The Commission on Disabilities communicated its annual report and committees discussed possible parking changes at City Council’s Monday meeting.
David McNelly, vice-chair of the Athens City Commission on Disabilities, invited all residents to attend commission meetings. Those are held every third Wednesday of the month at the Community Center at 5 p.m., excluding December.
“We act as a liaison between members of community and local government and we’re really just trying to support people with disabilities,” McNelly said. "We try to be a representative voice of the people."
Commission member Carolyn Lewis also spoke at the meeting, calling attention to recent changes made by the organization.
“We made a concerted effort to expand,” Lewis said. “Now we have folks of the community with different organizations, different skills, and we have some younger people, which really helps to make our work easy and more interesting."
Noah Trembly, treasurer of the Commission on Disabilities, discussed the progress achieved by the efforts of the commission. He gave an update on the uptown audits the group has been conducting.
“The accessibility committee has been very busy,” Trembly said. “We haven't done very many new (audits) this year, but I'm proud to report that Casa took our work very serious and did most of the low hanging fruit that we pointed out.”
According to Trembly, that work included installing a doorbell on the accessible entrance, making pathways wider and providing braille menus.
“We plan to get back to doing some more audits and we need to follow up with a couple of businesses that we have already worked with,” Trembly said.
Councilman Pat McGee, I-At Large, is the only City Council member on the commission board.
“It’s been a pleasure to work with the commission,” McGee said. “You’re all inspiring.”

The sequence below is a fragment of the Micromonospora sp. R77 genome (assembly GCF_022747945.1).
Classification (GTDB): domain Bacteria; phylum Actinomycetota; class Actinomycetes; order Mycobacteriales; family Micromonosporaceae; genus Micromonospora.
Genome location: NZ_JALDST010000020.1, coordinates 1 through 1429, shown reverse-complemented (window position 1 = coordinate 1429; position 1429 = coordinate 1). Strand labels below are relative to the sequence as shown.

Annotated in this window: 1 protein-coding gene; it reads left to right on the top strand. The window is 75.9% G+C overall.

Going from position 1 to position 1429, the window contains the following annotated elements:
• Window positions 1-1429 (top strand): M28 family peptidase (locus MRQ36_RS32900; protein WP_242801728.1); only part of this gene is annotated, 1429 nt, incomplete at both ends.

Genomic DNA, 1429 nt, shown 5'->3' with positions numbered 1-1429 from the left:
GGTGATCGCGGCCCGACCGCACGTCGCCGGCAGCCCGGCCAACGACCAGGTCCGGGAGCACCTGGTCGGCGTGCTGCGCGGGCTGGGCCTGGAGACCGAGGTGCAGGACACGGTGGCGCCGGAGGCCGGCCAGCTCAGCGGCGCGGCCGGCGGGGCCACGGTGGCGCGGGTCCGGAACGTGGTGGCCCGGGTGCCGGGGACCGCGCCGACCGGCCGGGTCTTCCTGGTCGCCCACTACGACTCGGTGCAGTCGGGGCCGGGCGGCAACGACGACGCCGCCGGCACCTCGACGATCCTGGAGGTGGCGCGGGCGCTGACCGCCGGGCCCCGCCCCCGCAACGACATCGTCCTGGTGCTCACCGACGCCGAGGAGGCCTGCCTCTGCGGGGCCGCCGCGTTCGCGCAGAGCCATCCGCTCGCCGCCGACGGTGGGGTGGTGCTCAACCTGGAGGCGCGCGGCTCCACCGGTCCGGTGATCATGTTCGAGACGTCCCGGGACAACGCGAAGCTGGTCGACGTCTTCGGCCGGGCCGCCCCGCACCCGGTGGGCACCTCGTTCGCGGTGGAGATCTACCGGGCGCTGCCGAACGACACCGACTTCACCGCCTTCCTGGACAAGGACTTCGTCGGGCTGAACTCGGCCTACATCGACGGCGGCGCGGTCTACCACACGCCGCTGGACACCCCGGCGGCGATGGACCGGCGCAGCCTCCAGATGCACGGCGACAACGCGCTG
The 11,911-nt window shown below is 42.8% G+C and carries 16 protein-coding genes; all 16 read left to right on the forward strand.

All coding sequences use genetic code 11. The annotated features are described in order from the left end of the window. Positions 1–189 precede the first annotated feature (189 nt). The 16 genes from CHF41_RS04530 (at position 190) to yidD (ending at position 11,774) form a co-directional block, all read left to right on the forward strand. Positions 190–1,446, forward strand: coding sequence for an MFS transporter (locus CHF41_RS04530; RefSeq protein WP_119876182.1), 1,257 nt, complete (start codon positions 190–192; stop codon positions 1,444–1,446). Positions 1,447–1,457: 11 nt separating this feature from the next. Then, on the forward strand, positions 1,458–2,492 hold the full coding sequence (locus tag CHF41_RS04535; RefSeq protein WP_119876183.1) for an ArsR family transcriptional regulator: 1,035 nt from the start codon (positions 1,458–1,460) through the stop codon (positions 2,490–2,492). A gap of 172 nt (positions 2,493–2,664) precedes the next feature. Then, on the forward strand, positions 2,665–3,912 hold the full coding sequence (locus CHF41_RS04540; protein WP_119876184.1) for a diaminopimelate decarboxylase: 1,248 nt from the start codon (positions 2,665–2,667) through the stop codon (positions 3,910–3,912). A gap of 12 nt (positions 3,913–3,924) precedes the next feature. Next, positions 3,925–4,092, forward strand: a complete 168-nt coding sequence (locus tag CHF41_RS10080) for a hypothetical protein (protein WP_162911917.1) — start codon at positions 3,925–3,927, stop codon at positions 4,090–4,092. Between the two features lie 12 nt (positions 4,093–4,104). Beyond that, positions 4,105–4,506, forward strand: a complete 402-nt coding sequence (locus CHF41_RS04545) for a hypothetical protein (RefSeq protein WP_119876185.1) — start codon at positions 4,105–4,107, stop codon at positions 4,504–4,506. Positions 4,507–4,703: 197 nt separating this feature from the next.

Councilman Kent Butler, D-1st Ward, continued the conversation on making Athens more accessible for all by addressing a problem with the city’s sidewalks.
“We have telephone poles in the middle of the sidewalk,” Butler said. “If you're able bodied that's great, you can get around that.”
Councilwoman Sarah Grace, D-At Large, of the Planning and Development Committee informed Council she plans to introduce an ordinance next week to lighten parking penalties.
Grace will formally propose that all accessible parking spaces are to reduce their charge to match the “low intensity zone” designated fee regardless of what zone they're in.
Grace also hopes to move the time in which metered parking space fees are enforced up to 7 p.m.
A Democrat and City Council At-Large candidate, Beth Clodfelter, voiced her support for Grace’s plan.
“Moving the time back to 7 will allow people to go to a 5 o’clock movie or a 6 o’clock dinner without fear of getting a ticket when they come back,” Clodfelter said.
Others pushed for even further action in moving the time up even earlier to 6 p.m.
"I would applaud this as progress,” McGee said. “I would even suggest lowering to 6 p.m. like it used to be.”
Athens resident Rob Delach was among multiple community members who spoke at the meeting in favor of Grace’s plan. He commended Council on its willingness to engage in the discussion.
“I think it's good government,” Delach said.